Talk:What Is A Cover

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Revision as of 03:31, 16 March 2009 by Nikki (talk | contribs) (New page: ''This discussion stems from before AdvancedRelationships were released'' Reading the above, I would suggest instead distinguishing "recordings" from "composit...)
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This discussion stems from before AdvancedRelationships were released

Reading the above, I would suggest instead distinguishing "recordings" from "compositions". All cover recordings of a work would then be related to the same composition, as would "the original." --JoeG

Thinking of Jazz, that seems very logical to me. In Jazz musicans don't do covers, they make versions of songs but they give credit to the original composer. So I would argue that the ComposerRelationshipType is factual, and that the CoverRelationshipType includes the opinion of the moderator, which song was the original for that specific recording. --DonRedman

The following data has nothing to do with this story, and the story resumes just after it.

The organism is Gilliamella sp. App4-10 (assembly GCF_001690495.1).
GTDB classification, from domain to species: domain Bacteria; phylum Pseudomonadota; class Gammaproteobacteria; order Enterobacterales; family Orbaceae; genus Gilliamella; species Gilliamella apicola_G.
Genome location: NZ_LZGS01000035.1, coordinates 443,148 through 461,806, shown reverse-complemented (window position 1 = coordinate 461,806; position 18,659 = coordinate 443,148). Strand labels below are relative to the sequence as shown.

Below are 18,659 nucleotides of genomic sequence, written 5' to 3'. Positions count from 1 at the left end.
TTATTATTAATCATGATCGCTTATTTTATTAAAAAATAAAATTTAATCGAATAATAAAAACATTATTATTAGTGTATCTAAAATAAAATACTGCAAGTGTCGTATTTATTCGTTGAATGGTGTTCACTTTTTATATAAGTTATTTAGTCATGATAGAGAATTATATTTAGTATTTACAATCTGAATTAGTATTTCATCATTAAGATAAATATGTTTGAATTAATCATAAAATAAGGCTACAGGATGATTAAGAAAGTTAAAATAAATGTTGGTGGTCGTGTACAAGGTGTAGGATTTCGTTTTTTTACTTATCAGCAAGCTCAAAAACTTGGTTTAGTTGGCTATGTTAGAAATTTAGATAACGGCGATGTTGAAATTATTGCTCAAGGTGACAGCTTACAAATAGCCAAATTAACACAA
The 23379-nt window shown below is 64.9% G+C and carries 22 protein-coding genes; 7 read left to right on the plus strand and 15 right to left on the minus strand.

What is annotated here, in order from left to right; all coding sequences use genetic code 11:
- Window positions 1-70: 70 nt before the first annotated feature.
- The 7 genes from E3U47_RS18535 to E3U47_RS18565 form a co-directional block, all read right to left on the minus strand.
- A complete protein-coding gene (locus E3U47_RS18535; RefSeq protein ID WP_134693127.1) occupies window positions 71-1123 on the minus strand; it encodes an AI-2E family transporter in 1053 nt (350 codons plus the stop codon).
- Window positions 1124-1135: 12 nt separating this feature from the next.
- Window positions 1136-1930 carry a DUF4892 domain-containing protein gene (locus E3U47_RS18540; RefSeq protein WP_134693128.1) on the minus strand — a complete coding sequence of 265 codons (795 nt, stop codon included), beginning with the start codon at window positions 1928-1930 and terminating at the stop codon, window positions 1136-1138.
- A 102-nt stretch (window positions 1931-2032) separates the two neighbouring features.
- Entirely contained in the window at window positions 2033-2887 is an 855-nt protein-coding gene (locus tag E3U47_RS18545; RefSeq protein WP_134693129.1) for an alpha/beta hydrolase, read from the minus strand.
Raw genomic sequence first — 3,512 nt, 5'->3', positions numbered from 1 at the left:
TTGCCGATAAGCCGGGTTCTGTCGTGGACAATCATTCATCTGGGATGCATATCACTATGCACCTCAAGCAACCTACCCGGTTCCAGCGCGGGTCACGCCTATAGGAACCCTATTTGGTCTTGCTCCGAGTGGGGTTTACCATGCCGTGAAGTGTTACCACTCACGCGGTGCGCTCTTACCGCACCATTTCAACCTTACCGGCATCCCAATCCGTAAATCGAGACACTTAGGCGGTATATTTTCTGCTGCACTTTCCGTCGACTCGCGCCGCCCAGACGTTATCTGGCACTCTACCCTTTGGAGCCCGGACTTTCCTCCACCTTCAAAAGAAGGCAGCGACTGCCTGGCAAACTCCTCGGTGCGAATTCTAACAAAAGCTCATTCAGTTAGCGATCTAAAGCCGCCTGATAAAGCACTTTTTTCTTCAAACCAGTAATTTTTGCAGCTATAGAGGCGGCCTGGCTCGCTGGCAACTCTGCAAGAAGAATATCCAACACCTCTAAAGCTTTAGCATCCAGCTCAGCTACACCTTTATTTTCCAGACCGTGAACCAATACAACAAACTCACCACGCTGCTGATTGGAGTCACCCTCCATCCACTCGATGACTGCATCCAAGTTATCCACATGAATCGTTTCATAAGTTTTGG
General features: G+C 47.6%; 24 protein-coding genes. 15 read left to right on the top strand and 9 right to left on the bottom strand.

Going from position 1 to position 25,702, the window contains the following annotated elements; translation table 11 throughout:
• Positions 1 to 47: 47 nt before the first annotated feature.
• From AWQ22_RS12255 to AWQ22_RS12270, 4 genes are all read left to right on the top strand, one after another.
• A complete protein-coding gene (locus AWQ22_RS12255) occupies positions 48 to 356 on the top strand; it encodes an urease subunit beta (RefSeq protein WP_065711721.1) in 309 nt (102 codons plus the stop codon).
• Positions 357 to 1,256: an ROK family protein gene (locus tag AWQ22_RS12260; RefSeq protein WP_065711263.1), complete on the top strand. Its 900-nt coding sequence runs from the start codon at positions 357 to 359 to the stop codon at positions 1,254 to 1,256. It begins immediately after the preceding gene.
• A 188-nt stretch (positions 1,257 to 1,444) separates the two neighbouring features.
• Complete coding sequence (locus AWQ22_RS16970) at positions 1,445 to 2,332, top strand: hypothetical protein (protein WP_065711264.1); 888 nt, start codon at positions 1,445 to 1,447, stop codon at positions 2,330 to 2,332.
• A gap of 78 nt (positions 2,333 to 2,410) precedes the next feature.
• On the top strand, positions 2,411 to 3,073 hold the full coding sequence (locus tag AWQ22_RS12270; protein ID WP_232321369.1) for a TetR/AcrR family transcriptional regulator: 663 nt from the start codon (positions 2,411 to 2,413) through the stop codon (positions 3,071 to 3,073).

• This somewhat applies to the folk and traditional music scene as well, for the record. -- FrederikSOlesen 09:00, 10 May 2007 (UTC)


The question of parodies was raised on the UsersMailingList. These possibly count as covers too, although there's no consensus yet. --MatthewExon

  • I think this too could be solved by the idea mentioned above, decoupling compositions from recordings. While there may be debate over whether a song parody constitutes a cover of the original recording, it definitely uses the music or lyrics from it. --LarryGilbert


I think we also need to distinguish, based on the initial definition, that a cover is not an artist recording their own song again. "A new rendition of a previously recorded song" could be mis-interpreted that way. -- BrianFreud

There is also a difficulty determining what the "original" recording would be for interactions between classical and non-classical recordings. When a rock band covers a track from an opera, especially if that opera was composed prior to the age of music, there would be no target recording that could be pointed to under the current definition. -- BrianFreud